Here are three more cheap stocks we like right now.
With the Dow Passing 20,000 and the S&P 500 trading at a pretty frothy valuation, value investors are probably a little concerned about the lack of deals in the market today. If you're one of those people looking to buy a stock on the cheap, options are getting fewer by the day. That being said, three companies that do look to still be bargains are offshore rig company Transocean (NYSE:RIG), Delta Air Lines (NYSE:DAL), and solar panel manufacturer First Solar (NASDAQ:FSLR). Here's a quick look at these three stocks and why they are cheap today.
Drilling for some deep value
I think it's pretty safe to say that the oil and gas market has achieved a decent recovery. Oil prices are hovering around the $55 a barrel range as OPEC cuts back production and investors have stopped fearing the worst. One part of the industry that hasn't felt a recovery is the offshore market. For those really digging deep for a value stock, this makes Transocean a really interesting investment.
The reason offshore hasn't really picked back up yet is that we've found a new source of oil that has a quicker payback period: shale. The amount of time to go from an undisturbed field to a producing well is now measured in days instead of months. For producers that need to fill their cash coffers, this is a much more attractive option than the billions invested in an offshore project that will take years before generating cash.
Still, shale drilling can only fill so much need in the global oil market. Offshore oil will continue to play a decent role in filling that demand for several years to come. Transocean, coincidentally, is one of the best ways to invest in this trend. During this downturn, the company has completely transformed its fleet from one of the oldest on the water to a huge fleet of new, high-specification rigs that can handle the most challenging drilling demands today. It also helps that the company didn't break the bank building this fleet and sports a reasonable balance sheet.
Today, shares of Transocean trade at an absurdly cheap price-to-tangible book ratio of 0.37. Any investor with a long-term outlook should view this as a time to buy Transocean's stock for pennies on the dollar of its liquidation value.
Less likely to crash and burn
Airline stocks have historically been some of the worst investments over the long term. The immense capital requirements have always put companies in problematic situations when passenger demand declines. Delta is no stranger to this situation, as it filed for bankruptcy protection back in 2005. Unlike last time, though, the company is in a much better position to handle any future market downturn.
The large decline in fuel prices has allowed Delta to produce loads of free cash, it has smartly used that cash to clean up its balance sheet. Over the past five years, Delta has reduced its total debt load by 43% to $7.5 billion. At the same time, it's carrying $3.2 billion in cash. With unit revenue modestly declining and non-fuel-related costs on the rise, having this kind of financial flexibility will go a long way in keeping the company from experiencing the same solvency issues it had before.
The company expects to return to increasing passenger revenue per available seat mile in the coming quarter, something that has eluded the company in the past couple of years. Part of that will be from controlling capacity (reducing total amount of flights means more seats filled per plane). Maintaining capacity discipline while passenger demand picks back up will go a long way toward improving margins.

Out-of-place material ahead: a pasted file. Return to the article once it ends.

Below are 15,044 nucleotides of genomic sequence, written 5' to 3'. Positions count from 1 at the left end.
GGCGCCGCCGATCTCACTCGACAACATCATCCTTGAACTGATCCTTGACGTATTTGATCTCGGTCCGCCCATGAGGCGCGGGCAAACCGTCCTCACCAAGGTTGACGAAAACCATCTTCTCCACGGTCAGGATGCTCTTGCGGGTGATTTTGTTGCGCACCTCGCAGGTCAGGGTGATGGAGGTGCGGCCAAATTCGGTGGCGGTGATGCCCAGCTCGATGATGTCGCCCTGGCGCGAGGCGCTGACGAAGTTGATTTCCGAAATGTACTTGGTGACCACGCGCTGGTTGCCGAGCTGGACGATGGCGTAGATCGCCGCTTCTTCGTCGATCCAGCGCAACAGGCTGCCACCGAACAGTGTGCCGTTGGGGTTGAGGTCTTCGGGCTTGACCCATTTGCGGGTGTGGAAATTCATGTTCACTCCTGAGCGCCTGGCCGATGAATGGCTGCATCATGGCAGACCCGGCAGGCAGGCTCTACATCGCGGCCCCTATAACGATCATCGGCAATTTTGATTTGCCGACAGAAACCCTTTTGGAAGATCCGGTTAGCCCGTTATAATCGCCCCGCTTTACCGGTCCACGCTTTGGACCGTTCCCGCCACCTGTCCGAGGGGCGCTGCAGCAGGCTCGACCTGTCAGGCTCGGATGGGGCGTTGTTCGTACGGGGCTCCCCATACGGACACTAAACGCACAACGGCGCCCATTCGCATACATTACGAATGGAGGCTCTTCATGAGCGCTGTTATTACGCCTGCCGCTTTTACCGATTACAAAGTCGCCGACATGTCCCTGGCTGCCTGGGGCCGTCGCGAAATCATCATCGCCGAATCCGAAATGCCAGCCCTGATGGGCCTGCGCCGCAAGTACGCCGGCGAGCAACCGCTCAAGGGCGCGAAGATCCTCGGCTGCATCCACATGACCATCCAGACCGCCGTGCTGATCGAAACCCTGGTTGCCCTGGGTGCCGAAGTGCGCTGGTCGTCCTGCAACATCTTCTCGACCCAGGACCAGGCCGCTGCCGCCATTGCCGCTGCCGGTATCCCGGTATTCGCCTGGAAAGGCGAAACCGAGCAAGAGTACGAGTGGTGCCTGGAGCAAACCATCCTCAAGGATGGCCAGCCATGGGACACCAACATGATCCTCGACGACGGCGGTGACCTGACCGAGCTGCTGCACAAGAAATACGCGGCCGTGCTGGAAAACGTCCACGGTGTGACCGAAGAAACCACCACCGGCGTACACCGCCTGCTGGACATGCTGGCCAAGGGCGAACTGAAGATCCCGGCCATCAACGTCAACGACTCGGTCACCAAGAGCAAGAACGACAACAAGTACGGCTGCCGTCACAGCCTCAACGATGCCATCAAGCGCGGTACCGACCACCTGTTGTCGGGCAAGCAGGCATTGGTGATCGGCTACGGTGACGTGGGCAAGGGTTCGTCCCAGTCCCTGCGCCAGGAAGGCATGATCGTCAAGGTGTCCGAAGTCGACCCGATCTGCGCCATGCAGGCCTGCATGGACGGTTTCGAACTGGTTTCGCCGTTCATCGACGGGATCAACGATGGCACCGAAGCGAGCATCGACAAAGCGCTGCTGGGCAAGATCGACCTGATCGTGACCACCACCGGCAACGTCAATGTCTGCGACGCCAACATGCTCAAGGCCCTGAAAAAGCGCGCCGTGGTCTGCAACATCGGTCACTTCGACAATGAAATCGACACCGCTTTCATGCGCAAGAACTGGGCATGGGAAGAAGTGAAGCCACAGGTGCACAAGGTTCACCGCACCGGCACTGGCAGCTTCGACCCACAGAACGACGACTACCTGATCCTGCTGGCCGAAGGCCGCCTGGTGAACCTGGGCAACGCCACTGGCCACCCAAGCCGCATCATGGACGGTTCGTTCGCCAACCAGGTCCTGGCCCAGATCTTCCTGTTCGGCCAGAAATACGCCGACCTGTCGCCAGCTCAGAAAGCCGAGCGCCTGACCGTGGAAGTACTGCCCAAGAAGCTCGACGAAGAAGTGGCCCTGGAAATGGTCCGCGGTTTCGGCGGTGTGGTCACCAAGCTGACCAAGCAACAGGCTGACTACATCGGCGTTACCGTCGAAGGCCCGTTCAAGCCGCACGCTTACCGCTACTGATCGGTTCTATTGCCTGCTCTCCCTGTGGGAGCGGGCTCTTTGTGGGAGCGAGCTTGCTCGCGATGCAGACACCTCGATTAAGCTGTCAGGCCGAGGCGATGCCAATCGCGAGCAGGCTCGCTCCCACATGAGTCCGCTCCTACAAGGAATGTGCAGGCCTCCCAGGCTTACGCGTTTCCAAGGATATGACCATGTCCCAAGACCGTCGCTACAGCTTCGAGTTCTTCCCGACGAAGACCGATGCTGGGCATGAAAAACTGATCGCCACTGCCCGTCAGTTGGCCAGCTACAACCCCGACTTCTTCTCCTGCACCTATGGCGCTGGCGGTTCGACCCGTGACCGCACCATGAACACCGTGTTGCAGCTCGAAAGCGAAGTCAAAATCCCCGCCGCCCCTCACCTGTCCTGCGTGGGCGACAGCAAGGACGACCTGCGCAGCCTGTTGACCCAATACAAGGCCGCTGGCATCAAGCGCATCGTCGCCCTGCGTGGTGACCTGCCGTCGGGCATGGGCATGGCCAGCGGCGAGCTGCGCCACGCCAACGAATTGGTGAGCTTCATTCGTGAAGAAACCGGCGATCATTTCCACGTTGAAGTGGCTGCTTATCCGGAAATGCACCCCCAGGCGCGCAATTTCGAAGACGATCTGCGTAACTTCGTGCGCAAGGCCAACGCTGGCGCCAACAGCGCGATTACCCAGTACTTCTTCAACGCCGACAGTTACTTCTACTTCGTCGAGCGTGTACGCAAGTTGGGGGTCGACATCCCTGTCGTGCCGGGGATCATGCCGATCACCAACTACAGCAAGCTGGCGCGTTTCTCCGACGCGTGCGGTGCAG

So we have an airline that is much better positioned financially to handle the cyclical nature of the business, coupled with a management team that is showing a more prudent approach to growth. Those are the things you want to see, and to pick up shares at an enterprise value-to-EBITDA ratio of 4.6 looks like a pretty decent price to pay.
A bright spot in the solar market
First Solar is a solar stock, but that doesn't necessarily mean it's a growth stock. Projections for the industry show constantly how much it has grown in recent years and how much it expects to grow. The business of building solar panels, on the other hand, is a cyclical business and is notorious for seeing current offerings quickly becoming commoditized. That means it's a business that requires constant reinvestment, even when panel production goes through constant phases of over- and undersupply.
To handle this constant challenge, you need a company with a disciplined capital allocation approach and a balance sheet that can handle the ups and downs of the industry. First Solar has just that. Its $2 billion in cash on hand and almost no debt give it plenty of ballast to ride out the storms of the market. Also, the company has a unique panel technology that's typically less expensive to manufacture. The drawback for this technology has always been lower panel efficiency, but First Solar has raised panel efficiency into a more competitive range in recent years. These developments are part of the reason the company's return on invested capital has been the best in the business for most of the past decade.
With shares of First Solar trading at a very modest 0.62 times tangible book value, Wall Street is probably giving too much weight to the short-term cyclicality of the solar market. Sure, the next year and a half may be a tough one for solar panel producers, but First Solar has shown itself to be a company that can weather the storm and generate returns for investors.